Tuesday, November 13, 2007

Sunday's Globe column: Social Networking Goes to the Dogs

I'm traveling this week, so a bit slow to post the link to last Sunday's Globe column. It focuses on two Boston companies working on intelligent, wearable tags -- one for humans, and one for dogs.

From the piece:

    Entrepreneurs of every breed need to make a clean break with reality; their job is to imagine a product or service that doesn't yet exist and that fills a need none of us knew we had. Ideas that seem slightly crazy at first - Bluetooth headsets, anyone? - can become commonplace in just a few years. Or they end up as one more crazy concept that didn't fly.

    SNIF [Labs] is the second local start-up to introduce wearable tags for information exchange. Charlestown-based nTag Interactive has raised $14 million to market smart name tags that enable conference-goers to swap contact information, peruse the day's agenda, play ice-breaker games, or respond to a speaker's survey question.

    Both companies trace their genealogy to the MIT Media Lab. In 1995, the lab was organizing a party to mark the launch of a research initiative, called Things That Think. The objective was to explore what might happen when computers were embedded into all sorts of objects.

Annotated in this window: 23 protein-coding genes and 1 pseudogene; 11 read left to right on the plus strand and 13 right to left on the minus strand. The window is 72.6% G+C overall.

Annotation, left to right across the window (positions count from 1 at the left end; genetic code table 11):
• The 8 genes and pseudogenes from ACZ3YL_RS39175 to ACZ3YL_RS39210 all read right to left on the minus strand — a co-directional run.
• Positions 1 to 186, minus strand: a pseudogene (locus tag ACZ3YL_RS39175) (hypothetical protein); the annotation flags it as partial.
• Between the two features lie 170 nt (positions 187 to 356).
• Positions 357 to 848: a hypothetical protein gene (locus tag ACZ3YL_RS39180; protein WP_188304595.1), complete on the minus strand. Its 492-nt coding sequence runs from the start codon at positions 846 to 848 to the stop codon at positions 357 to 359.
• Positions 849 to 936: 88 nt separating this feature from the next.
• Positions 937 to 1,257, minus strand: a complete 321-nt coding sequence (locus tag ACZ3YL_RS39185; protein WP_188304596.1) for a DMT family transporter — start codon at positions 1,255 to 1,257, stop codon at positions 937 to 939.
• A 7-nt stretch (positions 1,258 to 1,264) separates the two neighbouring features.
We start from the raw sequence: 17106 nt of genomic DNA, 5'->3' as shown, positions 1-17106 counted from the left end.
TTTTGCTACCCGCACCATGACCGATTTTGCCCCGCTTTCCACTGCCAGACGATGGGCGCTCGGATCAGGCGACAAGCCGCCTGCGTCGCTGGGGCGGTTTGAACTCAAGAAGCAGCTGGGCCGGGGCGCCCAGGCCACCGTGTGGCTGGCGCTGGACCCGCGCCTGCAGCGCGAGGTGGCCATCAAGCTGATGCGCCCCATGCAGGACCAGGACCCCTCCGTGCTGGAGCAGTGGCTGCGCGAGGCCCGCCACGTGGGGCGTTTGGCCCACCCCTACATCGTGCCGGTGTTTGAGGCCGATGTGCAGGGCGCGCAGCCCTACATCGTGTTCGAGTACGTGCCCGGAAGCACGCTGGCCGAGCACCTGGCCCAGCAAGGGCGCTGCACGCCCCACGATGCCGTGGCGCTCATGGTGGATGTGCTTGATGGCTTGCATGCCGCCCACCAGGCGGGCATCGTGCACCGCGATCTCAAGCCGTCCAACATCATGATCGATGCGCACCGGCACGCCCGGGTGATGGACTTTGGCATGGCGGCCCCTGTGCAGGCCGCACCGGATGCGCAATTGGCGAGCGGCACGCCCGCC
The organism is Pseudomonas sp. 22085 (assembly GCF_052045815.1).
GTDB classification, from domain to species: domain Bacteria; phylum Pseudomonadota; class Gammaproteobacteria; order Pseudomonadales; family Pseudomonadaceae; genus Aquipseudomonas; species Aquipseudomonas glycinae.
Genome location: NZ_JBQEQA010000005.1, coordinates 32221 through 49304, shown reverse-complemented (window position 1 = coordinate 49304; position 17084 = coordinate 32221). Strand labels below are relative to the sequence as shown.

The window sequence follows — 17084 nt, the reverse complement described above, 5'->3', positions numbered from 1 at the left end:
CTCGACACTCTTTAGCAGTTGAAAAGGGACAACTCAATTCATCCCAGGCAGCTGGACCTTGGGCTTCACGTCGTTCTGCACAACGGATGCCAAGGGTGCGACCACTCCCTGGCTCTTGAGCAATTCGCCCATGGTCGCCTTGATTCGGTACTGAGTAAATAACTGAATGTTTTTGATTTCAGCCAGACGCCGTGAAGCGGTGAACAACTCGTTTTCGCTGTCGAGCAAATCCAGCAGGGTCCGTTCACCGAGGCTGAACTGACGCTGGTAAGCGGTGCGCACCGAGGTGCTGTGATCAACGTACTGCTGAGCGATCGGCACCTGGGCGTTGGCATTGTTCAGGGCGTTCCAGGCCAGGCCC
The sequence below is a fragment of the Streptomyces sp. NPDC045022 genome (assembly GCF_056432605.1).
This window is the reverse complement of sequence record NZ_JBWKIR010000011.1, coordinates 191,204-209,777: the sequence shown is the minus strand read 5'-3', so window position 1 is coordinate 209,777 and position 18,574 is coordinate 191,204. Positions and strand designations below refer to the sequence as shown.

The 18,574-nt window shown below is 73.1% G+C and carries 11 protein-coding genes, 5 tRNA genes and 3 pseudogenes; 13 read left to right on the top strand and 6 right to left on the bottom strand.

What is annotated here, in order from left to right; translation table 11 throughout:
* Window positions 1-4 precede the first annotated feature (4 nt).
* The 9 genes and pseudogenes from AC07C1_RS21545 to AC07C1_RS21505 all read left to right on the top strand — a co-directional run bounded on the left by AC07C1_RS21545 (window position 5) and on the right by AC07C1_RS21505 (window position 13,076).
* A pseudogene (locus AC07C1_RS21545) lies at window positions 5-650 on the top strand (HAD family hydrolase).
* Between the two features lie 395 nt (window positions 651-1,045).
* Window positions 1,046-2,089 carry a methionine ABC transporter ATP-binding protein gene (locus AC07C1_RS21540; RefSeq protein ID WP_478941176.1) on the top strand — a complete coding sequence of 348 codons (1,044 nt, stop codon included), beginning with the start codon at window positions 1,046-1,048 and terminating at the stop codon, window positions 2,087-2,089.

And here's the video ... a short conversation with SNIF Labs CEO Noah Paessel:

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Friday, August 17, 2007

Conference tech start-up nTAG grabs $8.3 million

nTAG started out as a cool demo at the MIT Media Lab -- intelligent nametags that could exchange information with one another. Researcher Rick Borovoy decided to turn the demo into a company.

Some of the earliest deployments were kind of sketchy; at PopTech in 2003, attendees seemed more interested in talking about what was wrong with the tags, which were supposed to help identify like-minded folks, than what was right with them.

But now nTAG has developed into more of a full-fledged "event technology" company, offering conference organizers technology for surveys, personalized agendas, and cell phone audience polling.

Today, the Boston-based company announced an $8.3 million second round of VC from Sevin Rosen and Pilot House Ventures. An earlier jolt of funding was $6 million last January, from the same funds. Company has raised a total of $23 million, according to VentureBeat.

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